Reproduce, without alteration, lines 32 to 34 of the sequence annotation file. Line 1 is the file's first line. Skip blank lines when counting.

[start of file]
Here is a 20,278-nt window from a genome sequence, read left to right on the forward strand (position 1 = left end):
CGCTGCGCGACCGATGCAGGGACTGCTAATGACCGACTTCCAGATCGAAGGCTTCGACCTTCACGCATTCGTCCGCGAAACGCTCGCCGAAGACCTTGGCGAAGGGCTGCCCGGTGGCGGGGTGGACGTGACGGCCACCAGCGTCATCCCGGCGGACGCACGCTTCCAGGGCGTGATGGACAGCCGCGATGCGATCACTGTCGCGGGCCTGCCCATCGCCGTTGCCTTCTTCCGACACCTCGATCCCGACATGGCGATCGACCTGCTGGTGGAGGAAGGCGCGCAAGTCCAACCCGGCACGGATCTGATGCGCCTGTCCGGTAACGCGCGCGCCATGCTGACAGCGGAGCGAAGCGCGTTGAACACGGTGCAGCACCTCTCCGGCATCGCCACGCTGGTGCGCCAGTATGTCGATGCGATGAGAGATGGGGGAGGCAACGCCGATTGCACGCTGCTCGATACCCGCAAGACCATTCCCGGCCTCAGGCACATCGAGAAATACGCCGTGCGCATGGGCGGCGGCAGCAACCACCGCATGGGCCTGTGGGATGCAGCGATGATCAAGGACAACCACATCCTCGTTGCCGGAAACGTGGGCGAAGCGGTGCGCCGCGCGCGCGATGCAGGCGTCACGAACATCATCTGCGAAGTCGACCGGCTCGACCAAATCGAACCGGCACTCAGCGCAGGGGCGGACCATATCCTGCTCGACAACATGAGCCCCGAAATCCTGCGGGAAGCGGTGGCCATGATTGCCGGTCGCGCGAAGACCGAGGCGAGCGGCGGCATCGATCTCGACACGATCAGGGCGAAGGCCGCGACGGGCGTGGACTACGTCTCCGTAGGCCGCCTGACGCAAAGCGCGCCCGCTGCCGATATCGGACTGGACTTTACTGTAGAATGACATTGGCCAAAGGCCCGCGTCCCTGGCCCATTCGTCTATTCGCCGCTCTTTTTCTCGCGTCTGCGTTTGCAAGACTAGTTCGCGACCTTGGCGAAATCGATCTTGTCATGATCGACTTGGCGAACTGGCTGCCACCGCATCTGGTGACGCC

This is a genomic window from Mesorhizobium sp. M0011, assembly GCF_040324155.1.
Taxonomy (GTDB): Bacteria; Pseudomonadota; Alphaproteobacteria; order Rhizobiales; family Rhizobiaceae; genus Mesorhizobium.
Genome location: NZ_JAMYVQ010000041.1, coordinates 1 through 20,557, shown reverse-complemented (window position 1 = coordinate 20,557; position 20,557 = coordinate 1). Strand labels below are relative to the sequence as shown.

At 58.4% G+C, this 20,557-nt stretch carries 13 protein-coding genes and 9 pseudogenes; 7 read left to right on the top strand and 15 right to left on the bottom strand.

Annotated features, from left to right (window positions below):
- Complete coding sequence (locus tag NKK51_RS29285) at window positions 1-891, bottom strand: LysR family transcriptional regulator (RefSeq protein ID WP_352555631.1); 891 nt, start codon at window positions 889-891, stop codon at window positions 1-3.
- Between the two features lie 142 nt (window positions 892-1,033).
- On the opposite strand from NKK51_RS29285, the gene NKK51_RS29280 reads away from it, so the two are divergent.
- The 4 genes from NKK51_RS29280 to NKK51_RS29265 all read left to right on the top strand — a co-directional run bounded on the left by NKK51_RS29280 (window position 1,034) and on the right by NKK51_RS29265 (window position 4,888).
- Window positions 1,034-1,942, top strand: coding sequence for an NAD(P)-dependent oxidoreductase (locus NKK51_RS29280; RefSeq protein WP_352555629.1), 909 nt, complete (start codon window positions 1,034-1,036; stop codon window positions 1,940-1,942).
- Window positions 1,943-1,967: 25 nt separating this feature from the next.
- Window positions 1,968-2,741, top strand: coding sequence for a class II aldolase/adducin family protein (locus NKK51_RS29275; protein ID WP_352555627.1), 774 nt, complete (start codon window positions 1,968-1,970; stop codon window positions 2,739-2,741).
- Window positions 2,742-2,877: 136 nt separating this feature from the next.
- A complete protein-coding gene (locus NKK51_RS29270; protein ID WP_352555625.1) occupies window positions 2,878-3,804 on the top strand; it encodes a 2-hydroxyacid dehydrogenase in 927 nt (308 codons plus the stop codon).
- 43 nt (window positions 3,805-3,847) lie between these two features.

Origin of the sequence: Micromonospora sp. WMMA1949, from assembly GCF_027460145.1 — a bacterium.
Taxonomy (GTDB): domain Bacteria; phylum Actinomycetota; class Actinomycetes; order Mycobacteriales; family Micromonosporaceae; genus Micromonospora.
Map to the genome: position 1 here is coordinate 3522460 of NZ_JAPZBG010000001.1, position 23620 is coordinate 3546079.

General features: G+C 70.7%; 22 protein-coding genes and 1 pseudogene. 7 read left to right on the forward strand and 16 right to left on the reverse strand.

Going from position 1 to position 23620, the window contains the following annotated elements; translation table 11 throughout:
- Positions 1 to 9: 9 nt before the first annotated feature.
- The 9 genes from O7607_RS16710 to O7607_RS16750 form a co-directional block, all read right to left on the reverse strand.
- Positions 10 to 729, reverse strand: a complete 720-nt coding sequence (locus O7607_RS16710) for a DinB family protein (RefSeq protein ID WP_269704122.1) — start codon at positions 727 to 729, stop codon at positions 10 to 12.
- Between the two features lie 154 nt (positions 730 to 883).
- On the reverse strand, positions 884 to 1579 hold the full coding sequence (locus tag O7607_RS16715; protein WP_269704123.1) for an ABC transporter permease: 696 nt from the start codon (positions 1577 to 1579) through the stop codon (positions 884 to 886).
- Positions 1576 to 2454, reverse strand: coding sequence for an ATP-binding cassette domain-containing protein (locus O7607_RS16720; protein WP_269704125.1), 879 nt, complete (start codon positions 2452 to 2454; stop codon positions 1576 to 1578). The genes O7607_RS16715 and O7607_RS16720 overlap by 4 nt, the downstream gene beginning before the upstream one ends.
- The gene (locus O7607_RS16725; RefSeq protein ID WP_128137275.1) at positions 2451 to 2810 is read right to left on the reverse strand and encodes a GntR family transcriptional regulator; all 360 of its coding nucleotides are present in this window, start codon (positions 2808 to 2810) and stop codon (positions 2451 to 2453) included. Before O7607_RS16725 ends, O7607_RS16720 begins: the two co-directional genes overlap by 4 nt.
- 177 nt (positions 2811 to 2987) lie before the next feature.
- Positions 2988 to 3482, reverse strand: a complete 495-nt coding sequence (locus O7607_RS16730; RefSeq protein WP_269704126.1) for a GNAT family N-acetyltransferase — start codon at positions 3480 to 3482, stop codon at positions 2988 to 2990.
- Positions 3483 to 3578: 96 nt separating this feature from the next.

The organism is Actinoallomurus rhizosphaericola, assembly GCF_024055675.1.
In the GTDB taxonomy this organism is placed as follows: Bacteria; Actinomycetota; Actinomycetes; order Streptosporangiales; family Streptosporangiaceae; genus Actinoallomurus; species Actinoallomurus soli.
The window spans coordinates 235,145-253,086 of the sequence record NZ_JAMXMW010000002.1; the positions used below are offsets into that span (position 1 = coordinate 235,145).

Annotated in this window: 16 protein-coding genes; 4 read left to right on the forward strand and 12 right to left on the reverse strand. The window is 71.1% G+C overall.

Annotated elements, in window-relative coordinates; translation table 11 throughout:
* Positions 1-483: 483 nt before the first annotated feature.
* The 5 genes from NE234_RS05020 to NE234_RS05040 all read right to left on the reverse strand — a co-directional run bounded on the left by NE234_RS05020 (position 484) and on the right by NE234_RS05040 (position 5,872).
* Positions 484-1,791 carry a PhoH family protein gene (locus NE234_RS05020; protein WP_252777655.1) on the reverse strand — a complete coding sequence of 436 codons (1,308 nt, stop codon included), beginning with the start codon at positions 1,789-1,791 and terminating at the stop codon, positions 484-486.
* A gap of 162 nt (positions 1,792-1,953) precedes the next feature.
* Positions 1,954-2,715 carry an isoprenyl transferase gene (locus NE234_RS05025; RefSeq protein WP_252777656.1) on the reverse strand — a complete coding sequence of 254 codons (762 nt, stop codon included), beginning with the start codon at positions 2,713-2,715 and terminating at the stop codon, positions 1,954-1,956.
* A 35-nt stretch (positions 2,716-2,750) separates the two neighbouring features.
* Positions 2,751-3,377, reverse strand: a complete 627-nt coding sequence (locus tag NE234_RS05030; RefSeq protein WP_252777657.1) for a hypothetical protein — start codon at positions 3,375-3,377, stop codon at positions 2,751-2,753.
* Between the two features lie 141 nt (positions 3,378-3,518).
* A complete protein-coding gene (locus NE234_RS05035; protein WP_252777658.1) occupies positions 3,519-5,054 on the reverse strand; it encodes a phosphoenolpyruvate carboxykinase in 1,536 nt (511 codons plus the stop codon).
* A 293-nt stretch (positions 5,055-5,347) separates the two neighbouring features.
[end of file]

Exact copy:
- Positions 3483 to 3578: 96 nt separating this feature from the next.

The organism is Actinoallomurus rhizosphaericola, assembly GCF_024055675.1.
In the GTDB taxonomy this organism is placed as follows: Bacteria; Actinomycetota; Actinomycetes; order Streptosporangiales; family Streptosporangiaceae; genus Actinoallomurus; species Actinoallomurus soli.